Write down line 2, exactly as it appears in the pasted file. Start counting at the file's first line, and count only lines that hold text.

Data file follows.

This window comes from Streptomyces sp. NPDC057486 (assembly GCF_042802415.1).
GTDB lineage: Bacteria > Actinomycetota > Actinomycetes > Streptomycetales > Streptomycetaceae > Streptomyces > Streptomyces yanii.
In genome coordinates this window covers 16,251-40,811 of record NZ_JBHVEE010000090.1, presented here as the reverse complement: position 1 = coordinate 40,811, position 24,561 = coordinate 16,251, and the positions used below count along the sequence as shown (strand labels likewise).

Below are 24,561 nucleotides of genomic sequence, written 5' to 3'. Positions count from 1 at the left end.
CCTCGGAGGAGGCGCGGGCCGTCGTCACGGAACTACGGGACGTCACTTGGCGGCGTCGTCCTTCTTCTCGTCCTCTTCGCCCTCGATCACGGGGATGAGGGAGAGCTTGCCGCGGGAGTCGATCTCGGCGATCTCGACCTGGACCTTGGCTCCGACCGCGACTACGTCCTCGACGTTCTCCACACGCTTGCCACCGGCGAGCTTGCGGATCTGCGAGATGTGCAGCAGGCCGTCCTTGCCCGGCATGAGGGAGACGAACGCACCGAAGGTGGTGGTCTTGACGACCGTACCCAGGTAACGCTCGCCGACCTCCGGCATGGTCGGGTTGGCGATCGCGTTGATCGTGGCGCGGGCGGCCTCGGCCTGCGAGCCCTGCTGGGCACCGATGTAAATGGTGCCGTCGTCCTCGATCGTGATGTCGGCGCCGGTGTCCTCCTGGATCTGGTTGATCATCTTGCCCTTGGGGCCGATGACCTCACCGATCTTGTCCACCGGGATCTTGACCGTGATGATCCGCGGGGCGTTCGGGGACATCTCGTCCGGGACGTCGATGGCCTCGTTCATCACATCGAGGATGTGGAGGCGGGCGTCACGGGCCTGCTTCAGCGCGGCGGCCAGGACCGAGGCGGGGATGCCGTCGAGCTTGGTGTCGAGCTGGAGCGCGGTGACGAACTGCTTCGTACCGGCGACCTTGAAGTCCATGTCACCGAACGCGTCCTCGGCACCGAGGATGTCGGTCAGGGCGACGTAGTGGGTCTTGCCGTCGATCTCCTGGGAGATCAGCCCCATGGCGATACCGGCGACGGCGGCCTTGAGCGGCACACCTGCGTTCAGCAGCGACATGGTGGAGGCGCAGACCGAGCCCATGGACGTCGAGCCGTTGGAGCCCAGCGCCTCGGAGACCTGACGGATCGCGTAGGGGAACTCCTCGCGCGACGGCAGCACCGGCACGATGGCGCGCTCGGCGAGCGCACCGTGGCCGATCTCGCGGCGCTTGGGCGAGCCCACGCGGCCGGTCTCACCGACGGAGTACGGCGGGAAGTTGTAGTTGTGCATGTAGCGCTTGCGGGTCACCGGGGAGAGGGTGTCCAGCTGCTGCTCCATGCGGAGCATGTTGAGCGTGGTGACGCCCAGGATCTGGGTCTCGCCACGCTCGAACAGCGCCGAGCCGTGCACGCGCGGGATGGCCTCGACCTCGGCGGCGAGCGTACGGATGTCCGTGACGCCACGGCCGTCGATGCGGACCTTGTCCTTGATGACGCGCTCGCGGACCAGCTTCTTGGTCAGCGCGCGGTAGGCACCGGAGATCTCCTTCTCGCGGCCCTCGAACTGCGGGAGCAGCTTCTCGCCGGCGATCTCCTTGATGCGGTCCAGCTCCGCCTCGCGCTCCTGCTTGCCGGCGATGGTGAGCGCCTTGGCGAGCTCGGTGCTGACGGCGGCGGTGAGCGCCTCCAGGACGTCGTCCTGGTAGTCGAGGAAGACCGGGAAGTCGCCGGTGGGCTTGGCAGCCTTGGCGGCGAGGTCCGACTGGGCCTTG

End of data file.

GTDB lineage: Bacteria > Actinomycetota > Actinomycetes > Streptomycetales > Streptomycetaceae > Streptomyces > Streptomyces yanii.